You will also have to attend a meeting of creditors. Rather than a courtroom, this is held in a meeting room, which is essentially an office space but is still considered a public proceeding. Here, the bankruptcy trustee will ask you probing questions to investigate any potential fraud, and evaluate if your income meets the specifications of a chapter 7 or if it needs to be converted to a chapter 13 case. This information being aired out in a public setting can be very uncomfortable or distressing for some people.

Complete Honesty and Disclosure Is Required

Throughout the process of filing for bankruptcy, especially filling out bankruptcy forms, complete and total honesty and disclosure is crucial. For many bankruptcy courts, honesty is the first requirement before even being considered for a discharge of debt. Therefore, it is important to honestly list all assets, debts, and creditors on your bankruptcy forms and schedules. If you are caught trying to be deceitful or dishonest, your bankruptcy case will be dropped and the FBI may begin an investigation into bankruptcy fraud, which is a serious federal crime that carries a maximum prison sentence of five years.

How To Declare Bankruptcy

If you are serious about bankruptcy and have decided to go through with filing, the first course of action is generally to consult a lawyer. You can file for bankruptcy without one, but anyone will strongly recommend you seek the advice of a lawyer since declaring bankruptcy comes with long term financial and legal ramifications.

Before you can file, you will have to attend a counseling session with an accredited counseling organization or bankruptcy agency that has been approved by the United States Trustee Program, a wing of the United States Department of Justice. Throughout the counseling session, they will provide alternatives to bankruptcy and help plan your budget. This service costs about 50 dollars or is free of charge if you cannot afford it.

At the end of the session, if you still wish to proceed with filing for bankruptcy, you will be advised as to which chapter is optimal for your given situation. It is important to recognize that this is not your decision alone. The courts will apply a means test to decide if you are eligible for chapter 7. If your average income over the last six months is less than the median income of a household equal in size, you will be eligible for chapter 7. If your income is higher, you may still be eligible after certain expenses are subtracted. If your income is too high, you may only be eligible for chapter 13.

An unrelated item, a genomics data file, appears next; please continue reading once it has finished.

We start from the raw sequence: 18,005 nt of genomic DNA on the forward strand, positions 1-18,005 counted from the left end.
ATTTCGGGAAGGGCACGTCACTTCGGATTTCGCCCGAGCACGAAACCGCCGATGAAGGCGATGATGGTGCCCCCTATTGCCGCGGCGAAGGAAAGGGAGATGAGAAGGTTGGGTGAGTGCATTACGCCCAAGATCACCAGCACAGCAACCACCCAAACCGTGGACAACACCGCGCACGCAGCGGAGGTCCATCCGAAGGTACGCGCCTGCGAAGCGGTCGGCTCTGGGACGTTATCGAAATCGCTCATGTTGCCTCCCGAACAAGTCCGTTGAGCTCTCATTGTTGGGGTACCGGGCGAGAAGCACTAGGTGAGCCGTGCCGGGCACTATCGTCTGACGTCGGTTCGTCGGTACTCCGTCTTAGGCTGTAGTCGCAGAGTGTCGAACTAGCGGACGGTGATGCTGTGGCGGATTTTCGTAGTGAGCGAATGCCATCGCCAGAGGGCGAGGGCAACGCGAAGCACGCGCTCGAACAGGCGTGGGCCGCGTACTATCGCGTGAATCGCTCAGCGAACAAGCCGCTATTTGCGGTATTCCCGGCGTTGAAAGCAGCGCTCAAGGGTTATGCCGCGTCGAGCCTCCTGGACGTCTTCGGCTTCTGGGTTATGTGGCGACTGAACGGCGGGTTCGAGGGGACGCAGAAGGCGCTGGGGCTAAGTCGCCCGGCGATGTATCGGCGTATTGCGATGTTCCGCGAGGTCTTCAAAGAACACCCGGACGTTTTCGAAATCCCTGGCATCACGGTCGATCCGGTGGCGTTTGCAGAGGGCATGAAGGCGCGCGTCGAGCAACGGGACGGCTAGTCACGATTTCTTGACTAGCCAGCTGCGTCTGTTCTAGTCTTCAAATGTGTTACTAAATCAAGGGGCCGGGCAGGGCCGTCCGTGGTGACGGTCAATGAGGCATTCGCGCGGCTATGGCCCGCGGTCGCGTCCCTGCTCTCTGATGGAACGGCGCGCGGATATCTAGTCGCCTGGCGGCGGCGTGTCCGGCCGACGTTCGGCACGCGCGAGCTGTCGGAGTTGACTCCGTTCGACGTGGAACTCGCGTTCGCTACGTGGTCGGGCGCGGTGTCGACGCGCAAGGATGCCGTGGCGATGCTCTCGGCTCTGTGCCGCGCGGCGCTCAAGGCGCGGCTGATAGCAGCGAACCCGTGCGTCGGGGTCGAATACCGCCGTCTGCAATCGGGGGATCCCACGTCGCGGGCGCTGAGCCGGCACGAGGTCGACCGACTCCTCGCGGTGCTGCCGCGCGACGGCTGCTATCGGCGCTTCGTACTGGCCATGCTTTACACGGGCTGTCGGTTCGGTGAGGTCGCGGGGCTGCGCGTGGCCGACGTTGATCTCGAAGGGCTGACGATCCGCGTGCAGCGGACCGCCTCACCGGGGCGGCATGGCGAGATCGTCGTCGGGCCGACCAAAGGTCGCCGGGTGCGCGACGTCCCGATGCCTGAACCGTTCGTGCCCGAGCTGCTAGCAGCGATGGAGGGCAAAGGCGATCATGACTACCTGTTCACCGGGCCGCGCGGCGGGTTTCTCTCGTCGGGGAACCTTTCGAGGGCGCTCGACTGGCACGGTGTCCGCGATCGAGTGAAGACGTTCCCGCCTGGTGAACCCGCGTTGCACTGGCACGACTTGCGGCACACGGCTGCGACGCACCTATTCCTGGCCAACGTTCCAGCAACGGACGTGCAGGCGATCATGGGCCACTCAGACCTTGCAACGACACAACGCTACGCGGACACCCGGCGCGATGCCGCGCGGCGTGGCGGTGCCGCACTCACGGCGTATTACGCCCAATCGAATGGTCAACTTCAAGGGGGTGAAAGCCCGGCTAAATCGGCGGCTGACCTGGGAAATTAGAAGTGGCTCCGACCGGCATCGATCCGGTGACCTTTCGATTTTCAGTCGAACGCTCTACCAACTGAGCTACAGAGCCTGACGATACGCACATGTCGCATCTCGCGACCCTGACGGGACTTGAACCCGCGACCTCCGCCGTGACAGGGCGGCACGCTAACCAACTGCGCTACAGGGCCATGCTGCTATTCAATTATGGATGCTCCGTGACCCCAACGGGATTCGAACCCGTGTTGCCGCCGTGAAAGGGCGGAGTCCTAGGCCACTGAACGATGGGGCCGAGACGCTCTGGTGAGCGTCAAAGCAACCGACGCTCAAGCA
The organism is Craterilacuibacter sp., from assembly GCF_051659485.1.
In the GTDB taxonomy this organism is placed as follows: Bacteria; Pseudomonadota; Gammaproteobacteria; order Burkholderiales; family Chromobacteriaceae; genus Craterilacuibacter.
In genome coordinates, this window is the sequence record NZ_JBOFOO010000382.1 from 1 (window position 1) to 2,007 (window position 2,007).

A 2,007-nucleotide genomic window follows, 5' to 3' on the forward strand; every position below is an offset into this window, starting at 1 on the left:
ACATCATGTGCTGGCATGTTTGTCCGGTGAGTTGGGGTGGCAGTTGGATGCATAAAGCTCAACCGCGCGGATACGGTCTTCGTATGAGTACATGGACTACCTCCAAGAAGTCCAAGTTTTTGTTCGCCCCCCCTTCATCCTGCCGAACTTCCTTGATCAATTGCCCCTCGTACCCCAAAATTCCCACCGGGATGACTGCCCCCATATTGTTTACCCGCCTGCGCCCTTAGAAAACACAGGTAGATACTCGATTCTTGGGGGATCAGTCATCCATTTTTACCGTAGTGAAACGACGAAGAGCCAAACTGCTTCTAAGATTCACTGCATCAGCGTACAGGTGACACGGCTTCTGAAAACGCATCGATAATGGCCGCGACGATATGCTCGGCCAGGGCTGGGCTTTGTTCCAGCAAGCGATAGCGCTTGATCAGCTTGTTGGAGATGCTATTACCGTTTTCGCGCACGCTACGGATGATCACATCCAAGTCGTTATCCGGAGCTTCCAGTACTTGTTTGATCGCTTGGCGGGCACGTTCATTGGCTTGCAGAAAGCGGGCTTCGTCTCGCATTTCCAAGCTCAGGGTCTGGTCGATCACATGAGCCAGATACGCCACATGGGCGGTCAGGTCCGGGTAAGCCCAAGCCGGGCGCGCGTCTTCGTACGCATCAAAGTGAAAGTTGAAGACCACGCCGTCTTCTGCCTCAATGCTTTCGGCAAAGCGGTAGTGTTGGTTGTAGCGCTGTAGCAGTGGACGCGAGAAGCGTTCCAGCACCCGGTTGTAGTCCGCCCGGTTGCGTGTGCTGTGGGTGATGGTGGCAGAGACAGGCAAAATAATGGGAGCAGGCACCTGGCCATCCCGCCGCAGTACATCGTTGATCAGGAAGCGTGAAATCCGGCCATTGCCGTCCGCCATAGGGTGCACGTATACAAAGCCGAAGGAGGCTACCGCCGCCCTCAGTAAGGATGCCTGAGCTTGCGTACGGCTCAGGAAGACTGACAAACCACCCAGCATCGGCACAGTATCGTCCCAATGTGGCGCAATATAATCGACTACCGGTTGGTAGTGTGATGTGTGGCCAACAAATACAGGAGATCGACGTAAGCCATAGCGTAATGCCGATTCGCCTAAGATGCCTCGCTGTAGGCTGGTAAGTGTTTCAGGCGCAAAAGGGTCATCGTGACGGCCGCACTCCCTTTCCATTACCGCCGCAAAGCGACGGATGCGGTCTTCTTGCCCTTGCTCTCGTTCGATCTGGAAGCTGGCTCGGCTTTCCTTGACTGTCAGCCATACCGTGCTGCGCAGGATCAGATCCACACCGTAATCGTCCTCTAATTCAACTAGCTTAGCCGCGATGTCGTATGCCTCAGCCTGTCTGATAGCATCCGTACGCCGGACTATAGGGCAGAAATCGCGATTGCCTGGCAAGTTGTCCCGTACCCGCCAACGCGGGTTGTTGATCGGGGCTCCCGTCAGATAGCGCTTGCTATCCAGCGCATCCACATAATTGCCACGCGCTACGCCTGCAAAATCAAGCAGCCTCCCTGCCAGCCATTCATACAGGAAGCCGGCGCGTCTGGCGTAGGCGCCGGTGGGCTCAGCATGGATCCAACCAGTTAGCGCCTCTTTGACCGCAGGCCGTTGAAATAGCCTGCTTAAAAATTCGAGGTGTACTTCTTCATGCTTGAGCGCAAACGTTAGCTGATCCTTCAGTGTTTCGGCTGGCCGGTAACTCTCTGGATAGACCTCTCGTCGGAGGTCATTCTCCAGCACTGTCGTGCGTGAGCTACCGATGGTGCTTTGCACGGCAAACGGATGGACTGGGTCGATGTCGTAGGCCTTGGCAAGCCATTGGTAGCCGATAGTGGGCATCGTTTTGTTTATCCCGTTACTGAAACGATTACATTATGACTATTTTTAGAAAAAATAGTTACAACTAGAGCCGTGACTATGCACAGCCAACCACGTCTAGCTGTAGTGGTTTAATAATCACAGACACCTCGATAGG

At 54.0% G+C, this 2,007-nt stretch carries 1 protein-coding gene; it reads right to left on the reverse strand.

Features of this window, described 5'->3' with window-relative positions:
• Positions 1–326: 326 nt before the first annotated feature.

Listing Your Debts

One of the most important parts of the process is providing the court with a complete list of your debts, including secured and unsecured. Secured debts refer to loans in which the creditor has a security interest in the property and collateral is involved. The most common types of secured debts include car loans and mortgages. Unsecured debt refers to debt not secured by property or some type of collateral. The most common types of unsecured debt include medical bills, credit card debt, and personal loans.

Once this information has been hashed out with the court, a trustee is appointed. Their job is to ensure that secured debt is repaid over an amount of time that is agreed upon. Then, the court declares an automatic stay, which prohibits creditors and lenders from taking back assets through foreclosures and confiscations. Once the court declares a discharge, you will be absolved of your liability to pay down the listed debts.

Filing for bankruptcy is an important and effective option for those who are unable to pay back debt, but also truly want to recover and move on responsibly. However, due to a few serious consequences, it is an option that should only be considered as a last resort. With this information about bankruptcy law, a commitment to full disclosure and complete honesty, extensive education and planning, and reasonable expectations, you will be primed for a successful bankruptcy case.